- Stockade FC vs. Greater Lowell United FC in 2016.
If you knew Kingston back in the days of desperately seeking revitalization, you might not recognize the historic, maritime city now. Sure, there are still glimpses of post-urban renewal strip mall development and post-housing market crash dilapidation. But if that’s all you see when you look at Kingston, you’d be missing the action of recent times.
On an April day earlier this year, a mixed-use building on North Front Street in the historic Stockade district that was assessed for $500,000 sold for $1 million. The Kingston City School District building has an offer on it for over $4 million. Among the rising market value purchases are four historic buildings that developer Charles Blaichman will reestablish as a collection of boutique hotels. Designed as essentially one hotel with four locations, each will have its own personality. Property manager Nan Potter of Pottery Realty, which was involved in the sale, feels it’s a positive use for the buildings, which were minimally income- and non-tax-producing. “They were never escalating in their tax assessments, except for what Blaichman is investing now,” she says.
Their prime location within walking distance of restaurants, retail, entertainment, and the Adirondack Trailways bus station is at the heart of the business model. “We’re finding that people come up for First Saturday or the farmers’ market. They’re only going to be in their room for a minimum amount of time, and they’re looking for a small, cozy place,” Potter explains. “The B&Bs and Air BnBs are booked every weekend.” Not owner-run, not big box hotel, these boutiques will be somewhere in between—a new niche in Kingston.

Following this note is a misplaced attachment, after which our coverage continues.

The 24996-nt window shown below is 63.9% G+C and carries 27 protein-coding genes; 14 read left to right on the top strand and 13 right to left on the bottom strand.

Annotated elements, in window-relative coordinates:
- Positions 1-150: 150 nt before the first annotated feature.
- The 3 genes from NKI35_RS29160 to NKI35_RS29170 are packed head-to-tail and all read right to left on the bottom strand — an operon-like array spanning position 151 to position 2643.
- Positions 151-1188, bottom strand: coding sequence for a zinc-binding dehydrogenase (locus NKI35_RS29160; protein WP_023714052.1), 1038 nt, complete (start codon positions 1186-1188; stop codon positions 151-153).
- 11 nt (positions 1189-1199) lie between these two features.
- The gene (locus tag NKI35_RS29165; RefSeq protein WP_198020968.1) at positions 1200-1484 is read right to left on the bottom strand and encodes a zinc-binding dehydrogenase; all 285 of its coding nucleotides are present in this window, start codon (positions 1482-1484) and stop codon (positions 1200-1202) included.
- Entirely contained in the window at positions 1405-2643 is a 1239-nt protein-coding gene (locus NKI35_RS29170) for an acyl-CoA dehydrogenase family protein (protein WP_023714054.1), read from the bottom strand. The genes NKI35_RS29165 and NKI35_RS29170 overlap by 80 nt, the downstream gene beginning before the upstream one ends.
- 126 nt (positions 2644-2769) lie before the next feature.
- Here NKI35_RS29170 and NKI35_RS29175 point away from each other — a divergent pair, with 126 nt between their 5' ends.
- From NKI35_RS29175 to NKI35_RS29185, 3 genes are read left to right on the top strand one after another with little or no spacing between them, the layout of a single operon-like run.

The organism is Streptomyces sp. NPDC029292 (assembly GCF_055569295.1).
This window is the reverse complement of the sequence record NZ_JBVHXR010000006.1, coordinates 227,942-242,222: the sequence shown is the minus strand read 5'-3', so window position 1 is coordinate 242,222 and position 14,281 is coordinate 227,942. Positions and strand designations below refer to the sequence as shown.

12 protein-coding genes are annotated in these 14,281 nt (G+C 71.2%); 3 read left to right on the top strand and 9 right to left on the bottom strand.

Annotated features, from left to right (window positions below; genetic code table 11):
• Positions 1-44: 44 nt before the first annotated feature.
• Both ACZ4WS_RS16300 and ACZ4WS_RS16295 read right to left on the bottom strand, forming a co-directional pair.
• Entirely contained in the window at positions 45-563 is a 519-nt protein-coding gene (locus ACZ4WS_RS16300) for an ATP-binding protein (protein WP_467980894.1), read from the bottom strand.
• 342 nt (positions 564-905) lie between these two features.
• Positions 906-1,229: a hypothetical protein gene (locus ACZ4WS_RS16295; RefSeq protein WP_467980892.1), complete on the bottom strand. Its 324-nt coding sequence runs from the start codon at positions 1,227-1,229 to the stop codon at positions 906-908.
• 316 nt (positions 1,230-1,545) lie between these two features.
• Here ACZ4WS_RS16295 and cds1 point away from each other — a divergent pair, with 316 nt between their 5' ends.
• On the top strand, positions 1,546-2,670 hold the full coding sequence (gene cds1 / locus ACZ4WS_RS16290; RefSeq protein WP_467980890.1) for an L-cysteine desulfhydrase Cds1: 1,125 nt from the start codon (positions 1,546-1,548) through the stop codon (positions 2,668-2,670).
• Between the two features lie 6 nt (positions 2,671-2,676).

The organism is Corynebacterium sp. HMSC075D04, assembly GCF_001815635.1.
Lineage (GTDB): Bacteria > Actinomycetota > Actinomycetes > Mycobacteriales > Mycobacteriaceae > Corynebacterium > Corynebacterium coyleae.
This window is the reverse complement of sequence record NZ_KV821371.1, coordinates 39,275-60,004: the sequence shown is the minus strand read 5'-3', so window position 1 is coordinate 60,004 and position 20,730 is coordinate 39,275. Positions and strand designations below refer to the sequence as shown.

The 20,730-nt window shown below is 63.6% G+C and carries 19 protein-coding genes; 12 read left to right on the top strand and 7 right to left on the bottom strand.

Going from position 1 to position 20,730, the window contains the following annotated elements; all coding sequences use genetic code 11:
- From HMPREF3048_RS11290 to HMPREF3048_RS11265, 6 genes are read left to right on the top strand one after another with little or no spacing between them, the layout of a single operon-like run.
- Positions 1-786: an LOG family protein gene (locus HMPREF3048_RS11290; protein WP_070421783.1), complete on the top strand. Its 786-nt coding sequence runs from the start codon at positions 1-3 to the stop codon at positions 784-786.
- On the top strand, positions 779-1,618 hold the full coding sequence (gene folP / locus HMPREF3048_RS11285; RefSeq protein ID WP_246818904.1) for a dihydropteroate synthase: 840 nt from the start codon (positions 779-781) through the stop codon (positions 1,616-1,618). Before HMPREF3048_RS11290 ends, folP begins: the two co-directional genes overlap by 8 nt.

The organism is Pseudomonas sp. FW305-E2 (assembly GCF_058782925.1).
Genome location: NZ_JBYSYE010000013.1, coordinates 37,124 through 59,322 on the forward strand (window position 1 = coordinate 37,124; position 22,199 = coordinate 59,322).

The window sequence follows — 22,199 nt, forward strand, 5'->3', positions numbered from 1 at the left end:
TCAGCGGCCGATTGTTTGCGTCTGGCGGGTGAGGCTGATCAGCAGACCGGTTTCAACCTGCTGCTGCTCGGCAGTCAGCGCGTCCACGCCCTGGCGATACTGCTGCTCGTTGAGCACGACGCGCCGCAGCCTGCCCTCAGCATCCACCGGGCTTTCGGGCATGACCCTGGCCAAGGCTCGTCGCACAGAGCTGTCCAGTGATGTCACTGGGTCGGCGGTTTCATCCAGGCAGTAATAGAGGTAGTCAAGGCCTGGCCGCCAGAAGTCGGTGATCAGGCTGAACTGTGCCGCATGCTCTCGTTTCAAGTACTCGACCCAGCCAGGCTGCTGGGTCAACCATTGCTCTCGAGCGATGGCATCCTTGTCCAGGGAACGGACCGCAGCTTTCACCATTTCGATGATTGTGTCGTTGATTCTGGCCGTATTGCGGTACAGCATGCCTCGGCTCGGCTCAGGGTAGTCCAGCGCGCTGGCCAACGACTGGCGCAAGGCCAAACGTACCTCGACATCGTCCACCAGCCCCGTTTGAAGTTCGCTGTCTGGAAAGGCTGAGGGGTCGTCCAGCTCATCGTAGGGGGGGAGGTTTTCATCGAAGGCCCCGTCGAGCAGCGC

- The former Tonner Doll Co. building will become one of four new boutique hotels developer Charles Blaichman is opening in Uptown Kingston.
At the core of every development issue in Kingston is parking, though. It was recently announced that three local developers were teaming up to offer a plan for the former Uptown garage site on North Front Street. Andrew Wright, an architect who packages plans for developers, was tapped by Kingston Mayor Steve Noble to help guide the plan on behalf of the city. Wright envisions the project as a hub, where car traffic can enter off Schwenk Drive into a multistory parking facility, with a pedestrian plaza for gathering, and a commercial venture, possibly a hotel and spa, to justify the 200 spaces of public parking that the city requires. Another stipulation of the development rights is to hold public forums as the plan develops, and to ensure historic preservation. Wright says that, in choosing someone responsible and transparent, it will be successful. The team was chosen because of their vested interest in the community. “I like that it’s all local developers,” he says. “These guys want something more long term. They don’t want it to fall apart. It’s very lucky that they stepped up and took an interest.”
The energy in Uptown is palpable and contagious. The owners of Hamilton & Adams, a men’s clothing, grooming, and gift shop on John Street which unveiled itself in April 2017, are history buffs. They told Kingston Weekender that they fell in love with the region during a visit in 2010, and were subsequently drawn to open a retail store in the historic Stockade district in concert with other interesting enterprises that they saw encouraging Kingston’s renaissance: the men’s semi-professional fourth division soccer team, Kingston Stockade Football Club regularly pack the stands at